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The terrible toll tennis can take on top players who play too much

The terrible toll tennis can take on top players who play too much

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Median age when 10,000 games were reached among top ten players. The generation year marks the period when a player started playing professionally. Credit: Tennis Australia Game Insight Group

Much of the tennis world was looking to the 2018 Australian Open to be the story of comebacks.

Although some players have returned to start their season at the Australian Open, others have not. Five-time Australian Open finalist Andy Murray was the biggest name among the early withdrawals.

Rather than a time of comebacks, 2018 is shaping up to be a season of delayed starts and ongoing depletion at the top of the game. It’s a trend that signals a systemic problem in men’s tennis, which can’t be shrugged off as the misfortune of a few.

The 2017 US Open was struck by an epidemic of injuries. This resulted in an all-time low number of top 10 players in the draw, including the absences of then No. 1 Andy Murray and No. 4 Novak Djokovic.

Injury and game age

Injuries in sport are complex and can’t be attributed to any one cause. Yet the recent rise in injuries among the best men’s tennis players compels us to look for some widespread contributing factors.

In this regard, a closer look at the amount of competitive play that has become the norm among top players is telling. A men’s Grand Slam match can have as few as 18 games or as many as 183 games played, as in the John Isner-Nicolas Mahut Wimbledon marathon of 2010, or more.

So let’s focus on game age – the number of professional games played up to a certain age – to measure a player’s competitive age more precisely.

Breaking down the game age of ten players from the 1970s to the present clearly shows that today’s players are playing more at earlier ages than ever before.

In the time of Björn Borg-John McEnroe, for example, top players were usually 25 years or older before they had accumulated 10,000 games played. In the Murray-Djokovic era that age has dropped to 23.

This trend is even starker when we account for surface.

Hard courts, the surface considered most stressful on the body, make up 60% of the highest-level events in the men’s tennis season, and the disparity between accumulated games played on hard court across generations is even greater than all surfaces combined.

Today’s players are reaching 10,000 games on hard court nearly five years earlier than players from several decades ealier.

Although Murray’s all-surface game age is not dissimilar to other top players of his generation, he is one of the oldest players in terms of his hard court age.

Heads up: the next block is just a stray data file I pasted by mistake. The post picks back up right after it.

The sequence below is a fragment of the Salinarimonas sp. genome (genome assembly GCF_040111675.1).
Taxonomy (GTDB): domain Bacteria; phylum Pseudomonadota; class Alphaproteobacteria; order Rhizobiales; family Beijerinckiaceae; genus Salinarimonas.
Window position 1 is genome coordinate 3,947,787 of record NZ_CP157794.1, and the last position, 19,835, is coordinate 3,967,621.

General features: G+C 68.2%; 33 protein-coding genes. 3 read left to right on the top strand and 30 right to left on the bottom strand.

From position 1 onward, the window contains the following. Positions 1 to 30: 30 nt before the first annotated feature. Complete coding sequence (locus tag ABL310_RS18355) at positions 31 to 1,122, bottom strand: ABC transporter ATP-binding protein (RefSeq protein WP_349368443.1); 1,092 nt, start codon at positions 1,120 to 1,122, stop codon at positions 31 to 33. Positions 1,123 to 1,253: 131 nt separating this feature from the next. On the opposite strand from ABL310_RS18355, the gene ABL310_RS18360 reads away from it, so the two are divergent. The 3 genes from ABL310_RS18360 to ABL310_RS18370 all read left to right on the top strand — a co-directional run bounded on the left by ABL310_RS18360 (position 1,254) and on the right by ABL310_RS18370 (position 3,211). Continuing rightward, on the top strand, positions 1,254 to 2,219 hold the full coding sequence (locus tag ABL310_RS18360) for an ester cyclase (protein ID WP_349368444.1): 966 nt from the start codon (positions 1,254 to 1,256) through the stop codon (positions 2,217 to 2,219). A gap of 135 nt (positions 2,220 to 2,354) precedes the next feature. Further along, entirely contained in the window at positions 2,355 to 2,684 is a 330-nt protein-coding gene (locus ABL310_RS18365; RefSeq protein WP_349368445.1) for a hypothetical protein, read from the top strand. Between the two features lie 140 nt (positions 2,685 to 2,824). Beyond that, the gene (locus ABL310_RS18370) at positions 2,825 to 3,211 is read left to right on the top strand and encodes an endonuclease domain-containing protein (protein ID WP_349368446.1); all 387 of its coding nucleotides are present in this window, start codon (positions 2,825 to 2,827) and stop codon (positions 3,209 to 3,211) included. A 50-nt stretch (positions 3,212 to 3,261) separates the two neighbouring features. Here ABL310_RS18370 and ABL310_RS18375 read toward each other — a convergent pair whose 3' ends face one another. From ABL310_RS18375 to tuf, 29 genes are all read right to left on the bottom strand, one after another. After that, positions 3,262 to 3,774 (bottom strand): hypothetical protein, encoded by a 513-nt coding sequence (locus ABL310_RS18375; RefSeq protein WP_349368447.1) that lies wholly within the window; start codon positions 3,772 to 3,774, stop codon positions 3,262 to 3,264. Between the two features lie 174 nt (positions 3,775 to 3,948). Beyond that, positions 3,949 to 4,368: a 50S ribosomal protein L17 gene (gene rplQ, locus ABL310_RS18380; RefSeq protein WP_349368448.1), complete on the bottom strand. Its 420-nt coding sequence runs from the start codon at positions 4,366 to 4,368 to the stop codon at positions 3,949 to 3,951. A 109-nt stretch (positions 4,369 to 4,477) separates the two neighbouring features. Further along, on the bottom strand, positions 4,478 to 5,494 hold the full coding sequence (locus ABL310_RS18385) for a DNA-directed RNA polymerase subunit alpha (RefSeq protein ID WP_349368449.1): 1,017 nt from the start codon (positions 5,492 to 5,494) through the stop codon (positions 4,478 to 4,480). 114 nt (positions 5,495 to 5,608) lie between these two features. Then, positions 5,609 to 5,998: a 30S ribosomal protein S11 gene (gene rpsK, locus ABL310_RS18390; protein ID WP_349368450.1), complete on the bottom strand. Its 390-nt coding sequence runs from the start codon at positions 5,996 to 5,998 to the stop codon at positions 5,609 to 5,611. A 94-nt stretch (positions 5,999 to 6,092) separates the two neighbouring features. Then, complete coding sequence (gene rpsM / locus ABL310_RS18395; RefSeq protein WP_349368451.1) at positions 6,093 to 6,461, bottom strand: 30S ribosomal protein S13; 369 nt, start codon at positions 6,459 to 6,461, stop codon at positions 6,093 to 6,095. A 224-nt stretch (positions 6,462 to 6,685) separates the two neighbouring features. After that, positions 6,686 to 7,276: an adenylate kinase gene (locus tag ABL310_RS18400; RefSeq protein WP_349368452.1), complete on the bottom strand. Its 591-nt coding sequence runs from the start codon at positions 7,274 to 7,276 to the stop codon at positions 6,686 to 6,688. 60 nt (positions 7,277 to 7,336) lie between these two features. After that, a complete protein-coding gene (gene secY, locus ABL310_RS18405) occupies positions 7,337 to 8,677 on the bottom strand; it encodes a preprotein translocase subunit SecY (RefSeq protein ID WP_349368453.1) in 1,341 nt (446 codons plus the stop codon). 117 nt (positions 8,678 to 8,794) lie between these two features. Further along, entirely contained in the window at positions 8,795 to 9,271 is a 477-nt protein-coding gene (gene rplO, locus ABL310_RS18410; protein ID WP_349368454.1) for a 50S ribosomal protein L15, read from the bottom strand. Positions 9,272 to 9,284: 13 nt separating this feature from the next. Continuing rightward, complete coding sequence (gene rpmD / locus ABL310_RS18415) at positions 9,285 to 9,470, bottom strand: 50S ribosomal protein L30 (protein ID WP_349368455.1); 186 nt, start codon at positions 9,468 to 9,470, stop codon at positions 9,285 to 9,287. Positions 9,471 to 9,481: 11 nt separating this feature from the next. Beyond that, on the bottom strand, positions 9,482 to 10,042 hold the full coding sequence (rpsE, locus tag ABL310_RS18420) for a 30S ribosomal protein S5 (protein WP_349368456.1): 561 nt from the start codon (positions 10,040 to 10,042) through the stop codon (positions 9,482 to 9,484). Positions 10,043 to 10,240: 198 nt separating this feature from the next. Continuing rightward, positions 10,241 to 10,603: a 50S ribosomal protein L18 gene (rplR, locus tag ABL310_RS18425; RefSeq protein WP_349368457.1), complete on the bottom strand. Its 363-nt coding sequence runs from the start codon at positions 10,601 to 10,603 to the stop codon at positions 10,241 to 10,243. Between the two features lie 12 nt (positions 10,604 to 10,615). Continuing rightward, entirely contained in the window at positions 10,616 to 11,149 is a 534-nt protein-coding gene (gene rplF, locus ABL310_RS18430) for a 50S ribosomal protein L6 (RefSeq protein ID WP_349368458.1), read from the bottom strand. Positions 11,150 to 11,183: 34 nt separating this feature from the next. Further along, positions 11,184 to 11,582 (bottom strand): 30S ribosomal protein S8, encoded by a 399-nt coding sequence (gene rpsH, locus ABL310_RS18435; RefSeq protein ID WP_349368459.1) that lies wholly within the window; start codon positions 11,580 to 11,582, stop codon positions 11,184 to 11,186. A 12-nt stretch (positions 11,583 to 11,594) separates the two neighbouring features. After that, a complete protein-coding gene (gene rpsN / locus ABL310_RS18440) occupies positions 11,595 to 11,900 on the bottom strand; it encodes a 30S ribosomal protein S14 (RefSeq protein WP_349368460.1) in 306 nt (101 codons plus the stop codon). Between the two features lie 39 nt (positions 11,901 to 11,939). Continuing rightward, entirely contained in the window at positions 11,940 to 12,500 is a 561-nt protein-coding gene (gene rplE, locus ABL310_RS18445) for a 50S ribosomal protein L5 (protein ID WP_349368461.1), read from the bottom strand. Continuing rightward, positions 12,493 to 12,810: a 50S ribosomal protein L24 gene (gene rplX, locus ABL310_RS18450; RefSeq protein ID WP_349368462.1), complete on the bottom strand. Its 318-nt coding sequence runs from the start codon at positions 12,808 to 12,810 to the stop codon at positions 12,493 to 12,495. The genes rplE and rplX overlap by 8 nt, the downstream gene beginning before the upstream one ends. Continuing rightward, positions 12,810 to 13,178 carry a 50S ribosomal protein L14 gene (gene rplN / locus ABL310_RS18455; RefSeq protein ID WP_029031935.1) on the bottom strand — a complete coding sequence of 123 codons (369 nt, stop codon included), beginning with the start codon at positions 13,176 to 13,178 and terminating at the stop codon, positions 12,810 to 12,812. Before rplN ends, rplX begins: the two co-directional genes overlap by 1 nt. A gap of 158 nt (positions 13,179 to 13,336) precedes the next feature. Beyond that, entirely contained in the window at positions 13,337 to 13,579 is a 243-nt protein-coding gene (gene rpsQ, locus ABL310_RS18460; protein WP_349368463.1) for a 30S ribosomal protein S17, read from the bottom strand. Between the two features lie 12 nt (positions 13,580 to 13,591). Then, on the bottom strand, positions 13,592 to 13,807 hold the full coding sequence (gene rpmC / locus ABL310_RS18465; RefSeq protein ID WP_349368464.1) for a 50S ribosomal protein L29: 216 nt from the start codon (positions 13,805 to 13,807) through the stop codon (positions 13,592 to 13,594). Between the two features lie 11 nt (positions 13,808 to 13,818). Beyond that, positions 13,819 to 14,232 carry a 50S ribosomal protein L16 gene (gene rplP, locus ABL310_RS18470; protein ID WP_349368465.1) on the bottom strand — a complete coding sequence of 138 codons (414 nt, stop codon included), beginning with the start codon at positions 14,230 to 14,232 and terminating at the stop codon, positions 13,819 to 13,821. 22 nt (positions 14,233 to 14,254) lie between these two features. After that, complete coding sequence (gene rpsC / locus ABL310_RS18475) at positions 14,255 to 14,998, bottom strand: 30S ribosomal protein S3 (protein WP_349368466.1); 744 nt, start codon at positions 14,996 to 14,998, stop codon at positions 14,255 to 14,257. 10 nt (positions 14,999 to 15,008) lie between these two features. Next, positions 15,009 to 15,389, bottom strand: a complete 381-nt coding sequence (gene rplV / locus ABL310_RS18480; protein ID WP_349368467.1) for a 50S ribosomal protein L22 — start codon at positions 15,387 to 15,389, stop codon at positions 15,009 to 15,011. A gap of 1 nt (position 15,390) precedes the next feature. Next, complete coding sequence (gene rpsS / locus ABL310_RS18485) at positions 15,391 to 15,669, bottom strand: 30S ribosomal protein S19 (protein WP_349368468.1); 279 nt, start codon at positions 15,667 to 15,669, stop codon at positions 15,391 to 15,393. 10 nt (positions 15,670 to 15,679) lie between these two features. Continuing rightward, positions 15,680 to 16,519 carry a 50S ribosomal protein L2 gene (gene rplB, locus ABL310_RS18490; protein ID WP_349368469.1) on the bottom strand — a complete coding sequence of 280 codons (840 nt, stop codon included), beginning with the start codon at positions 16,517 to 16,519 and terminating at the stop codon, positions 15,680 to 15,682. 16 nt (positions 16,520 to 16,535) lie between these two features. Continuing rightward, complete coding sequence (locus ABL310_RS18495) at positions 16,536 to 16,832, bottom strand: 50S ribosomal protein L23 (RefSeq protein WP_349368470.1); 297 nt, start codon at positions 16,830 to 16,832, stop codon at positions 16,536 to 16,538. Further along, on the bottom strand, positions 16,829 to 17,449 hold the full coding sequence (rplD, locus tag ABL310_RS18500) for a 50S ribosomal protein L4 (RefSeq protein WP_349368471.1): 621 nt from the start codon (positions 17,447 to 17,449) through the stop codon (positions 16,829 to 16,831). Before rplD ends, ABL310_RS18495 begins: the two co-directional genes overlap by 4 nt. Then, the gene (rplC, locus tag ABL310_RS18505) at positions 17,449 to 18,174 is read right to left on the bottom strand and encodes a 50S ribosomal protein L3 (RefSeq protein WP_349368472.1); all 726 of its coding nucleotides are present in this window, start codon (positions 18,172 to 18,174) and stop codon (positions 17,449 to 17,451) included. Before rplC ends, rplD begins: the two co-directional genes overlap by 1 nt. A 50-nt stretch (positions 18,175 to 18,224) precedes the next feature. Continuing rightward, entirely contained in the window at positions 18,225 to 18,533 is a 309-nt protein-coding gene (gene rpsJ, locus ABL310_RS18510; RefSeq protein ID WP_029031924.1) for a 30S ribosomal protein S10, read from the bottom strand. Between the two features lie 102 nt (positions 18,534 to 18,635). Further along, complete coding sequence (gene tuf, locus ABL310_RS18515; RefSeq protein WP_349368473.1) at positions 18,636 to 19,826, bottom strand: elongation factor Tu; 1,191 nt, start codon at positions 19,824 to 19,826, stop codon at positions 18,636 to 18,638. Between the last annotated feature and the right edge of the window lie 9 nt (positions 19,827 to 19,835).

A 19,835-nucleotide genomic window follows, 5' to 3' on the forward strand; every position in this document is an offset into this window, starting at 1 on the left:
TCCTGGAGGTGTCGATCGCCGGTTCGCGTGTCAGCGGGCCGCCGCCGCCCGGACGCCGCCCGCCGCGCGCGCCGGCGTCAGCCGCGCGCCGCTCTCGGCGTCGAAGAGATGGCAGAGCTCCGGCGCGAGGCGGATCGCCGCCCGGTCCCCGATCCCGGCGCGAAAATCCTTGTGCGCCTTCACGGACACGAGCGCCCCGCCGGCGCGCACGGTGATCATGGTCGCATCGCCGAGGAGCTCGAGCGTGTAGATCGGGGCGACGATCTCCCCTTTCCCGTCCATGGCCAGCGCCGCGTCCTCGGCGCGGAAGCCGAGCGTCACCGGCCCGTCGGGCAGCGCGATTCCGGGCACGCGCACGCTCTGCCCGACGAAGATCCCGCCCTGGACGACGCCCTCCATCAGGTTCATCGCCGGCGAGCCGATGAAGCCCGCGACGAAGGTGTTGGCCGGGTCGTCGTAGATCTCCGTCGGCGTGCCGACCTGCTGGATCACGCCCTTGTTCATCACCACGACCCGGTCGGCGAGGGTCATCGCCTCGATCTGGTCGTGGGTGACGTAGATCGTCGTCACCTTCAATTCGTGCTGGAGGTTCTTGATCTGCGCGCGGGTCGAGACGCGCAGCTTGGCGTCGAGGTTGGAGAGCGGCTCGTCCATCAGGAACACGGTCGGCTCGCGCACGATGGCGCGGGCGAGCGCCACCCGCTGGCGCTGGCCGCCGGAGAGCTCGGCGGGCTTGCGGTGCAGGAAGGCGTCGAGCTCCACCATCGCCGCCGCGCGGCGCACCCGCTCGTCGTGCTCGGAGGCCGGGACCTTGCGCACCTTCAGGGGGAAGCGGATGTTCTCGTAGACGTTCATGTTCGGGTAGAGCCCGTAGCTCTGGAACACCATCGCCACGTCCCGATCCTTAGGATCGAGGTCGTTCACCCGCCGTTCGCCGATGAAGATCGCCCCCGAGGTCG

Both Murray and Djokovic ended their 2017 season after the Wimbledon Championships in July due to injury. It is notable that both have some of the highest hard court game ages of any top player in their age group.

Game age comparisons of top 10 players who began their pro career in the early 2000s. Andy Murray is highlighted in orange. Credit: Tennis Australia Game Insight Group

Increasing physical intensity of play

Game age is the most detailed measure of competitive play that we have over long periods of tennis history.

But even an equal game age today isn’t necessarily equal to the same game age of past players. The main reason is that, over time, players are not only bigger and stronger, they are also playing a more gruelling style of tennis. Long points at the baseline are more common than ever before.

With modern tracking data, my research at the Game Insight Group at Tennis Australia shows that Murray, one of the biggest ralliers in the game, has the highest work rate per point over the past five years at the Australian Open of any top 30 player.

Murray is an outlier in this respect, but he is indicative of a broader trend of rising intensity of play in men’s tennis.

Curbing the demands

The nature of single-elimination tournaments in tennis creates a double-edged sword for the best in the game. Winning more requires playing more, yet playing more appears to increase the risk of a major injury.

With the amount of game play catching up with the top of the men’s game, up-and-coming players are no doubt worried about how they can both emulate those top players’ results while avoiding the same physical costs.

For many, Roger Federer, one of the most successful tennis players of all time who, at the age of 36 (ancient by tennis standards), is the favourite to win the Australian Open, is emerging as a singular example of how to have success and longevity at the highest levels of the sport.

Federer has had the longest career of the “Big 4” – the four men who have won most of the majors in recent years, the others being Rafael Nadal, Djokovic and Murray – and has also been the most injury-free.

It’s not likely a coincidence that Federer, in preferring a more aggressive style of play, plays the least physically demanding style of tennis of the group.

He has also become much more selective in his schedule over time. Federer played fewer lower-level events and skipped the entire clay court season in 2017, reserving his game age for the biggest events where he is best positioned for a title run.

After losing to Murray in 2008, Federer made the following cautionary statement about Murray’s future:

“He is going to have to grind it very hard in the next few years if he is going to play this way.”

Federer couldn’t have imagined how prescient those words would be today, or that they would become a cautionary message for all top players to heed.

Changing playing style and cutting back schedules to avoid the grind aren’t easy options for current players, but players could have to consider these options if they want to ensure long and healthy careers.


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